myosesh Musculoskeletal post lateral collateral ligament injury in the knee

lateral collateral ligament injury in the knee

This is uncommon injuries of the knee in comparison to with any other knee injuries such as ACL and meniscus.  Lateral collateral ligament (LCL) locates outside of the knee and connects fibula and femur (lateral femoral epicondyle), inserting into biceps femoral tendon before it attaches to the head to the head of fibula. This ligament has a role to stabilise the knee joint from the varus force as well as restraint to external rotation.  LCL sprain by itself happens only 2 % of the knee injury and but usually occurs with other knee ligaments such as ACL and meniscus tear.  *1,2

Structure of the LCL *3

  • A width of 4-5mm, 2.6mm thick and 69.9mm long 
  • Independent and cordlike
  • It is located on proximal (1.4mm) and posterior (3.1mm) to lateral epicondyle
  • Located deep to the superficial layer of ITB 
  • Gives stability to posterolateral corner of the knee (LCL, popliteus tendon and popliteofibular ligament)


The role of lateral collateral ligament of the knee is to stop knee from going laterally too much which means to resist varus force (pressure from inside to outside), and give a resistance to posterior tibial displacement and tibial external rotation in conjunction with PFL. *4

  • Sudden trauma such as sports accident and car accident 
  • Weakness of the muscles can cause problems
  • Athletes in tennis, gymnastics, soccer, basketball, ski, netball and rugby 

Signs and symptoms

  • Swelling of the knee (lateral side)
  • Stiffness of the knee joint
  • Weakness and instability of the knee
  • Pain with varus force


  1. Grade 1 LCL sprain (mild tear)

Grade 1 is mild sprain that ligament is slightly over-stretched and defined as a subcutaneous fluid surrounding the mid substance of the ligament at one of both insertions. 

  • Grade 2 LCL tears (partial tear)

In this grade, ligament is partly torn. Swelling and bruising are often seen over the knee area. You may feel instability of the knee and pain with movement. 

  • Grade 3 LCL sprain (Severe)

Grade 3 is the condition where ligament is completely torn, which causes swelling and sometimes bleeding underneath the skin. Other symptoms are fluid in the bursa, loss of demarcation and avulsion of the ligament insertion. Therefore, you would feel instability of the knee joint and difficult to do weight-bearing movement. At this grade, other structures injuries such meniscus, ACL and other ligaments can occur with LCL sprain as these other structures have to compensate LCL to stabilise the joint.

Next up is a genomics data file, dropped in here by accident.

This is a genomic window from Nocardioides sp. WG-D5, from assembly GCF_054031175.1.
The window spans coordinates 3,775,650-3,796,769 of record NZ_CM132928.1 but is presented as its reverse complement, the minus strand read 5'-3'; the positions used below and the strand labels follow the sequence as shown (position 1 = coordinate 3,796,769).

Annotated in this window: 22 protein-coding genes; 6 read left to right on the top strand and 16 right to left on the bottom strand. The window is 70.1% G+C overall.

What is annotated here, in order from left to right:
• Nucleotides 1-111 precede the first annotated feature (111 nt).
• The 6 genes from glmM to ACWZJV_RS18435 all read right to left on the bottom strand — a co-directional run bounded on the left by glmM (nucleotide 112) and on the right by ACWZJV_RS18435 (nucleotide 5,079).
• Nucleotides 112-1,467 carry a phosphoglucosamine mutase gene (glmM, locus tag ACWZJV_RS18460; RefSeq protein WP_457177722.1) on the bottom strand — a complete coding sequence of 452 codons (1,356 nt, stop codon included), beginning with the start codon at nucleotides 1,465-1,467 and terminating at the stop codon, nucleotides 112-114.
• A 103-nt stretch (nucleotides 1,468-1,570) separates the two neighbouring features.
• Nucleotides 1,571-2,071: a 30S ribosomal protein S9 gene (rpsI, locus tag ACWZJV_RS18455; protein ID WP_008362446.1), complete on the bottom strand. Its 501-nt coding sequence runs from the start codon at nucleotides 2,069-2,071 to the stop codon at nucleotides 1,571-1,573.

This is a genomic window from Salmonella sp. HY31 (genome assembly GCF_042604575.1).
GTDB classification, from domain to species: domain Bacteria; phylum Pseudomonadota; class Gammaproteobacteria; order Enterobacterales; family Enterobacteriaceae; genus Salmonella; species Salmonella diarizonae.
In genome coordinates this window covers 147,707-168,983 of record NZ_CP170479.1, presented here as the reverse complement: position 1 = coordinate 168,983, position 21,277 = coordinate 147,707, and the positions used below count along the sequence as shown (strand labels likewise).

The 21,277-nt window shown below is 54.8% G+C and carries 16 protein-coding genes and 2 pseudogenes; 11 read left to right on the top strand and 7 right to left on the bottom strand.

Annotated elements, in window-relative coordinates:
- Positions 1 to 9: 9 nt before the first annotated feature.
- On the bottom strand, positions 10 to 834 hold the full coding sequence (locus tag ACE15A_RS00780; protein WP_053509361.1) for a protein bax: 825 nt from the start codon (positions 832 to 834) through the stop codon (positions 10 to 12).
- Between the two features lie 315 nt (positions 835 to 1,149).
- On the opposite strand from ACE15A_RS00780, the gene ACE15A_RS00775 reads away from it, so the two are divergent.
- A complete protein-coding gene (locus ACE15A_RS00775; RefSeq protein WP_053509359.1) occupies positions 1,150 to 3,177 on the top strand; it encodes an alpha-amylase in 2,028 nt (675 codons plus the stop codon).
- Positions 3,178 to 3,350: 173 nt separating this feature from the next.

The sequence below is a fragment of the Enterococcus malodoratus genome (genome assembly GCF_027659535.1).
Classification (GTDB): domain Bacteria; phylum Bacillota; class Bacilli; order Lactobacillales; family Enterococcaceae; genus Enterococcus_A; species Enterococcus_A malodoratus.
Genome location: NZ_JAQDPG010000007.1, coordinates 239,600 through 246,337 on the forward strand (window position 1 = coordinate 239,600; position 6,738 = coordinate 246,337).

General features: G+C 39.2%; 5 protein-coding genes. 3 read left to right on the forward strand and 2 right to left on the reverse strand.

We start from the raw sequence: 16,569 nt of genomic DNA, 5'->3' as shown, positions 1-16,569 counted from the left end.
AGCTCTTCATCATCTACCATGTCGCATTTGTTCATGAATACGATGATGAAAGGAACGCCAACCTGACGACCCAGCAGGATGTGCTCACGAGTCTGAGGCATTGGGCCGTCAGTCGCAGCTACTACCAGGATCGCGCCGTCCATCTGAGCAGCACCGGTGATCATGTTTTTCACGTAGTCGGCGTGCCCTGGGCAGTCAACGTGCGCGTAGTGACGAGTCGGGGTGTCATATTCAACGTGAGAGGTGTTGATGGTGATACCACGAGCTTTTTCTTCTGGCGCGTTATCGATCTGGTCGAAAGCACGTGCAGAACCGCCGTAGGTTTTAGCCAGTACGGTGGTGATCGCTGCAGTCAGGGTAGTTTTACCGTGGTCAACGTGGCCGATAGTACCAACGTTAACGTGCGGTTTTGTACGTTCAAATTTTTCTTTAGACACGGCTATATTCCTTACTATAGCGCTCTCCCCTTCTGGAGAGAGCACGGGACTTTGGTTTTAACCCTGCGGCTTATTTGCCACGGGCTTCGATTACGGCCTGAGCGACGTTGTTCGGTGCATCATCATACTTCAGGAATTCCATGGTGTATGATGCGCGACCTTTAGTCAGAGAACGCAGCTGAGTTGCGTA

Special test for LCL Sprain


  • Ice
  • Surgery
  • Do rehabilitation
  • Tape to help stabilise the joint
  • Splint or supporter

Unlike the MCL, LCL takes longer or barely heals when it is torn. Thus, non-conservative treatment is often delivered.  *6

Grade 1 and 2 seems manageable with conservative treatment. 


  1. M. Alex Haddad, Justin M. Budich and Brian J. Eckenrode Conservative management of an isolated grade 3 lateral collateral ligament injury in an adolescent multi-sport athlete: a case report Int J sports phys Ther. 2016 Aug: 11(4): 596-606
  2. Grawe Brian, Schroeder Amanda, Kakazu Rafael and Messer Malynda Lateral collateral ligament injury about the knee: Anatomy, Evaluation and management 2018 journal of the AAOS 26(6): 120-127
  3. Moorman CT III, LaPrade RF: Anatomy and biomechanics of the posterolateral corner of the knee. J KneeSurg 2005;18(2):137-145
  4. Buzzi R, Aglietti P, Vena LM, Giron F: Lateral collateral ligament reconstruction using a semitendinosus graft. Knee Surg Sports Traumatol Arthrosc 2004;12(1)
  5. Majewski M, Susanne H, Klaus S: Epidemiology of athletic knee injuries: A 10-year study. Knee2006;13(3):184-188
  6. Wilson WT, Deakin AH, Payne AP, Picard F, Wearing SC: Comparative analysis of the structural properties of the collateral ligaments of the human knee. J Orthop Sports Phys Ther 2012;42(4):345-351

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